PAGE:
Author: April Fulton
For hundreds of years, parts of sub-Saharan Africa have suffered from poor soil. Weather, shifting populations, and slash-and-burn practices have left wide swaths of land relatively useless for growing food without major commercial intervention. But that’s not the whole story of African farming.
In Guinea and the forests of West Africa, there is a hidden history of enriching the soil with natural techniques handed down through generations to sustain food crops without artificial fertilizers. And there just might be something the rest of the world can learn from it.
“The capacity of people to make soils where soils weren’t good … [has been] completely overlooked,” says James Fairhead, professor of social anthropology of Sussex University. That is, until now.
Fairhead, who has been exploring settlements in the forests of West Africa since the 1990s, had for years observed locals planting crops on the grounds of former villages. As an archaeologist digging for historic artifacts in the same locations, it could be something of a nuisance, he acknowledges, but he started to wonder why it was happening.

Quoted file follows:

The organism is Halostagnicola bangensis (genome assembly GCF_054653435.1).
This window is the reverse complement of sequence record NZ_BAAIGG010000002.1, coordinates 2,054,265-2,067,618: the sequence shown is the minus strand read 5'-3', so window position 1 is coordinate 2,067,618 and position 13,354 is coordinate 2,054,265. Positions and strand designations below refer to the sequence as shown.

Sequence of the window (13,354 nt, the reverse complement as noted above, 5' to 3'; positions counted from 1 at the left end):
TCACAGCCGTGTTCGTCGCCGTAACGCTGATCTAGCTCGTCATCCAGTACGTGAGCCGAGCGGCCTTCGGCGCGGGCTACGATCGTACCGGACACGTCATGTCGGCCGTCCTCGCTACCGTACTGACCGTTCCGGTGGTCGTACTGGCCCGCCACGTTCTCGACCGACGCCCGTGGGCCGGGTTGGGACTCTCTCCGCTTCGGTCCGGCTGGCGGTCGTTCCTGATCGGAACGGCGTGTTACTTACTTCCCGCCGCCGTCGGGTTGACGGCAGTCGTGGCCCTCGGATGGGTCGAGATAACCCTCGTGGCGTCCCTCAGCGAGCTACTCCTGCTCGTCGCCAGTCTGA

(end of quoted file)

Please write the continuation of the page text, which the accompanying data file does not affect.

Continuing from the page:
He looked for scientific literature on African soils and turned up nothing until he stumbled upon a similar discovery of soil improvement in the Amazon as far back as 5,000 years ago.
Taken together, these could be a “model for sustainable farming and a model for climate smart agriculture,” he says. (See “How Chickpeas Can Fix Soil and Feed Farmers“.)